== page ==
Wu attended Brooklyn Tech, and as high school was nearing an end, she had no idea what field she wanted to study, but knew that she wanted to go to college. This decision would make her the first person in her family to attend college as a first generation Asian-American.
“The scary part was that I had no idea what the college application process was like because nobody in my family had gone to college before. I started doing what my friends were doing and applied to a few colleges,” she says.
As the acceptance letters rolled in, Wu says Binghamton University stood out among the rest.
“I lived in the city my entire life, and I remember wanting to get out of the city and experience suburbia at that point. I wanted to try something different, and I thought Binghamton would provide autonomy and a different perspective that I wouldn’t get if I stayed in the city,” she says.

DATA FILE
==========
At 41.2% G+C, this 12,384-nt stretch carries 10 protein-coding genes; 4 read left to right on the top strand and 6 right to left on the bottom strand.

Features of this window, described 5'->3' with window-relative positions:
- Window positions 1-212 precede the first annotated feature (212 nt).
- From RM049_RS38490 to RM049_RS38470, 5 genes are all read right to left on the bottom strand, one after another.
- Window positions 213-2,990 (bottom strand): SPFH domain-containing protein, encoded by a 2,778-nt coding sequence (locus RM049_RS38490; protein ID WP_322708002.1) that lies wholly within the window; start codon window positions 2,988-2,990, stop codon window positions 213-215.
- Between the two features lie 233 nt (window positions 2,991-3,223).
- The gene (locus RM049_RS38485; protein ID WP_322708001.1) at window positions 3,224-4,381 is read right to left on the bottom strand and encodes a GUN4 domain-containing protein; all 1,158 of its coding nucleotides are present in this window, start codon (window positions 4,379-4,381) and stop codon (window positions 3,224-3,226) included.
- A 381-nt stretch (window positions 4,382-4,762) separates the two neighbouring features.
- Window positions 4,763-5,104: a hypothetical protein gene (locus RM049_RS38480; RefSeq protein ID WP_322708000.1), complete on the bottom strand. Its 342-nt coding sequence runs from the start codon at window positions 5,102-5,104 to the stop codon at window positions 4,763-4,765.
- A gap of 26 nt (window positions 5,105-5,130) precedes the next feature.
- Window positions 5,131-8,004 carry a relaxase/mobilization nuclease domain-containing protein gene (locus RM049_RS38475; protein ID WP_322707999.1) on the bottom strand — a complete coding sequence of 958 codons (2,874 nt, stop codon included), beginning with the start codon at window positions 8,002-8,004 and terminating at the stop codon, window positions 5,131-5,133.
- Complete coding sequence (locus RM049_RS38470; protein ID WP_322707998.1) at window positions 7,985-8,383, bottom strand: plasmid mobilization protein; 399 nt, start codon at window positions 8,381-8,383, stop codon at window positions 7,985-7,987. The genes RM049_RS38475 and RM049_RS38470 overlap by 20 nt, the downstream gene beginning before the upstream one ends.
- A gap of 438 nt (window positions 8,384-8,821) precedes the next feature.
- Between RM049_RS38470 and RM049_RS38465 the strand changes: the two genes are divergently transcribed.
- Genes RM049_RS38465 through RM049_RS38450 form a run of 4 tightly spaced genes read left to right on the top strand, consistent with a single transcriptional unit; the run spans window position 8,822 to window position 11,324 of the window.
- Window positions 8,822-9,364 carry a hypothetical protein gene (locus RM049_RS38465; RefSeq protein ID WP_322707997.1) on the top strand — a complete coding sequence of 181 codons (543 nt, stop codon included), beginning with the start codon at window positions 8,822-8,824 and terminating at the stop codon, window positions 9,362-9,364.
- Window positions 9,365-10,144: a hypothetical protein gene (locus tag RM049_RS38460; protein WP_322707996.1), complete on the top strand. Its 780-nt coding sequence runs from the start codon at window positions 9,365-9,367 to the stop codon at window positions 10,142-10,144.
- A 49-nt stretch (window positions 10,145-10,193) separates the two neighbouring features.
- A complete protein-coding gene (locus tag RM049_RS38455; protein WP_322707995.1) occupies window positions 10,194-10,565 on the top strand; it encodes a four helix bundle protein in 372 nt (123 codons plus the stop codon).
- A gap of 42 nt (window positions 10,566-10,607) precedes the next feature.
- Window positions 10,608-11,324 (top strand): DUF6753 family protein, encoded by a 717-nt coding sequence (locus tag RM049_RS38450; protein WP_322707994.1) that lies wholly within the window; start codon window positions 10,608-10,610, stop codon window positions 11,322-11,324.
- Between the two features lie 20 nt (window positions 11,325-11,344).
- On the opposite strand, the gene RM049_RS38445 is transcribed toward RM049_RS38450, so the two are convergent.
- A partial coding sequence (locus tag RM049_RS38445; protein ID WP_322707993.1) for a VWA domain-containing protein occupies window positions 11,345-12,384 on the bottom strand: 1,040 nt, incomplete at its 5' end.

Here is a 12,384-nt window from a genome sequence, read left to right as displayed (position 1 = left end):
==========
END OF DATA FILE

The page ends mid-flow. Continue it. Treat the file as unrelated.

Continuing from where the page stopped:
Looking back on the four years that have passed between then and now, Wu can say with certainty that Binghamton gave her that different perspective she had hoped for.
She is able to point to a handful of experiences, opportunities, people, classes and decisions that were instrumental in transforming her from a self-described “timid” freshman to an accomplished graduating senior ready to take on what’s next.
One of those decisions was deciding to enroll in the School of Management. During her sophomore year, she realized the pre-med track she was on wasn’t for her, so she transferred into the accounting program.